In June, concerns about the purchase of Newcastle United by the Saudi Consortium were raised by an influential group of Parliamentarians, including the former Labour Leader, Lord Kinnock, Conservative Grandee and Father of the House, Sir Peter Bottomley MP, and Green peer, Baroness Jones.

They wrote to the Prime Minister saying:

“We believe that the prospective purchase of Newcastle United by Saudi Arabia raises a number of ethical issues because of the regime’s poor human rights record. Allegations against the Saudi regime include authorising the assassination of Jamal Khashoggi, a Saudi dissident and a journalist for The Washington Post, human rights activists facing being jailed with little or no access to fair trials or judicial rights, and the increasing use of online espionage against its’ opponents. There is also the well-documented involvement of the regime in Yemen, including the bombing of civilians.”

The UK government had also been urged to block the takeover until it stops the illegal broadcasting of sports programmes by the illegal streaming and satellite broadcaster beoutQ. This followed a ruling last month by the World Trade Organization that found Saudi Arabia had breached international piracy laws by supporting beoutQ.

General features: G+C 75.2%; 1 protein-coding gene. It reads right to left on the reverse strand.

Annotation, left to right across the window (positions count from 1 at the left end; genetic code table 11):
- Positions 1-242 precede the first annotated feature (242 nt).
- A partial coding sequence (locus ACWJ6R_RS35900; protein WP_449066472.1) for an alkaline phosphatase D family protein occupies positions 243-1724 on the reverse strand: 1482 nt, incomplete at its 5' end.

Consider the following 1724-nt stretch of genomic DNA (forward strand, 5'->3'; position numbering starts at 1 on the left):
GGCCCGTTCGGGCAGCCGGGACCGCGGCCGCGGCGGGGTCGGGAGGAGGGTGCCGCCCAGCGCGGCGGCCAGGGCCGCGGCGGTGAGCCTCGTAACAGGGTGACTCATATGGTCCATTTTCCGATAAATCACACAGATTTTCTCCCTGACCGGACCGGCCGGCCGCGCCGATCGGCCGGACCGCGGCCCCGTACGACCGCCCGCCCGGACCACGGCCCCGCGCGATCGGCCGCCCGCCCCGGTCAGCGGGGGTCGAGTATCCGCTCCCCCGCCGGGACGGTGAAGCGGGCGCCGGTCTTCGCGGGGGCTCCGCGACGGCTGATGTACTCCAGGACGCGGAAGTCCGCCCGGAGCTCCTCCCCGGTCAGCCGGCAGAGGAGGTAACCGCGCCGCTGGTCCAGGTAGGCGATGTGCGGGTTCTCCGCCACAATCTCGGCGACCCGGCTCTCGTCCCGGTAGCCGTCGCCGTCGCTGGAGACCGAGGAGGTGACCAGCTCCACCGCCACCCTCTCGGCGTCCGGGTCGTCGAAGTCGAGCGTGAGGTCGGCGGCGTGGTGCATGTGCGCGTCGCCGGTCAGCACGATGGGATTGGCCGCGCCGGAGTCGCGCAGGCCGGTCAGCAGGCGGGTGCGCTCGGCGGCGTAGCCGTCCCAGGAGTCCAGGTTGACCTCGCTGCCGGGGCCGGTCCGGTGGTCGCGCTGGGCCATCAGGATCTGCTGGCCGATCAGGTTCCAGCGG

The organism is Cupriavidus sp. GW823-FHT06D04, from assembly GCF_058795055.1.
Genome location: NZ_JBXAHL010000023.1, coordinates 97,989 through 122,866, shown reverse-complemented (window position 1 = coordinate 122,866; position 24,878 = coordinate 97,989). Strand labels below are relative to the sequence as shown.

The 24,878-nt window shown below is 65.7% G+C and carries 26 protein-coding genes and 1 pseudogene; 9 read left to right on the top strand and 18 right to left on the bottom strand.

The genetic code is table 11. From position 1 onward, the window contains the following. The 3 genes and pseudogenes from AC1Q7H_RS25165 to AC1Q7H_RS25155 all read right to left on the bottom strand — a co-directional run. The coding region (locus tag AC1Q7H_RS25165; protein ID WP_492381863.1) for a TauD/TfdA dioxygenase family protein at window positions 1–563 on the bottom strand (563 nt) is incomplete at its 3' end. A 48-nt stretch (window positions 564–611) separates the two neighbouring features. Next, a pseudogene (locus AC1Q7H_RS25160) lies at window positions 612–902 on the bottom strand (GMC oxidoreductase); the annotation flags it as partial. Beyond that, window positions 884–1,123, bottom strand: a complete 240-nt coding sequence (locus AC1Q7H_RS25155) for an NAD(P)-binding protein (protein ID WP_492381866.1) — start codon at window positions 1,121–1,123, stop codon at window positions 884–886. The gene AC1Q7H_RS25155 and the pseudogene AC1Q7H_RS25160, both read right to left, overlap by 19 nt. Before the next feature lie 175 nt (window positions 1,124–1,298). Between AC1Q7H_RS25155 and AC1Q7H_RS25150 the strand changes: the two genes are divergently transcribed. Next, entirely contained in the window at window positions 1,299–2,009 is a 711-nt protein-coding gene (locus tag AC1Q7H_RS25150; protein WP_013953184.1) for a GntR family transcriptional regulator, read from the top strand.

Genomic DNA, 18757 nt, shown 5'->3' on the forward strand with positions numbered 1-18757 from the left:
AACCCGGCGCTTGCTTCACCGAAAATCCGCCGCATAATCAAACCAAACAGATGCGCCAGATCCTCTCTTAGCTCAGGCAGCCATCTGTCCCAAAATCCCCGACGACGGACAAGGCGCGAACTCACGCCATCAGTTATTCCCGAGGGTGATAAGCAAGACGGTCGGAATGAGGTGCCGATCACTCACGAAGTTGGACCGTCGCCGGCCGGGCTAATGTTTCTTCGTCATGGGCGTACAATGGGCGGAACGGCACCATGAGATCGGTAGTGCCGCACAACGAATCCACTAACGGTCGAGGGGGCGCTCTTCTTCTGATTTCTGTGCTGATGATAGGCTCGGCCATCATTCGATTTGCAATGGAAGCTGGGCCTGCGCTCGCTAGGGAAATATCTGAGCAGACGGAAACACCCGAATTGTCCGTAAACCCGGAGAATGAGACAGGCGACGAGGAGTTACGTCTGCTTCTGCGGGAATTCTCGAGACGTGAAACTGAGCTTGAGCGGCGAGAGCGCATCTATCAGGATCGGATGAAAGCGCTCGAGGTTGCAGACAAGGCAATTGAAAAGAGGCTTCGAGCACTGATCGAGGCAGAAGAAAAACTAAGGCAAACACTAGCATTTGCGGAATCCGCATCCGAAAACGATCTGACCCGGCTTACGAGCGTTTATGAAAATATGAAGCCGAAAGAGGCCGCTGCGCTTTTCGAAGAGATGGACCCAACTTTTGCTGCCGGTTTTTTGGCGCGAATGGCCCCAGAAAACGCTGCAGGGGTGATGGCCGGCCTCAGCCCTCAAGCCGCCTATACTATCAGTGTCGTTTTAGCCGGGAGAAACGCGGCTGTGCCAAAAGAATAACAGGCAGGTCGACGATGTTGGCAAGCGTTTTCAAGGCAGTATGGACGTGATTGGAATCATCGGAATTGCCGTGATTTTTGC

Mr Thompson concluded:

“It is vital for the Government to stand up for the interests of Britain. It must not allow Saudi Arabia to take this questionable and morally bankrupt action against an international company that contributes billions to UK sport. As we have previously said, it is time for the Prime Minister to tell Riyadh to clean up its act and to spell out what actions the KSA must take. We would argue these should include reversing this pernicious action against beIN, releasing humans rights campaigners, political detainees and journalists, and ending their involvement in proxy-conflicts, such as the war in Yemen. If they do not, then they must block the sale of Newcastle United and consider taking other measures against Saudi Arabia.”

Notes to editors

About FIFIA Ethics and Regulations Watch (FERW)

FIFA Ethics and Regulations Watch (FERW) is an independent organization that observes and reports on the ethical standards and corruption-free execution of the sports business, with a focus on football and its main body FIFA. Because the sports industry is constantly in the public eye, it’s bearing the major responsibility of being a positive role-model. FERW considers it its duty to monitor this responsibility, based on 5 pillars.

FERW started as in initiative of former football players and human rights activists in early 2016. The basic idea was to blend sports with human rights. In 2017 the idea turned into an organisation that is growing rapidly with followers and supporters.

In April 2020, FERW opened their first UK office, based in Chiswick, London.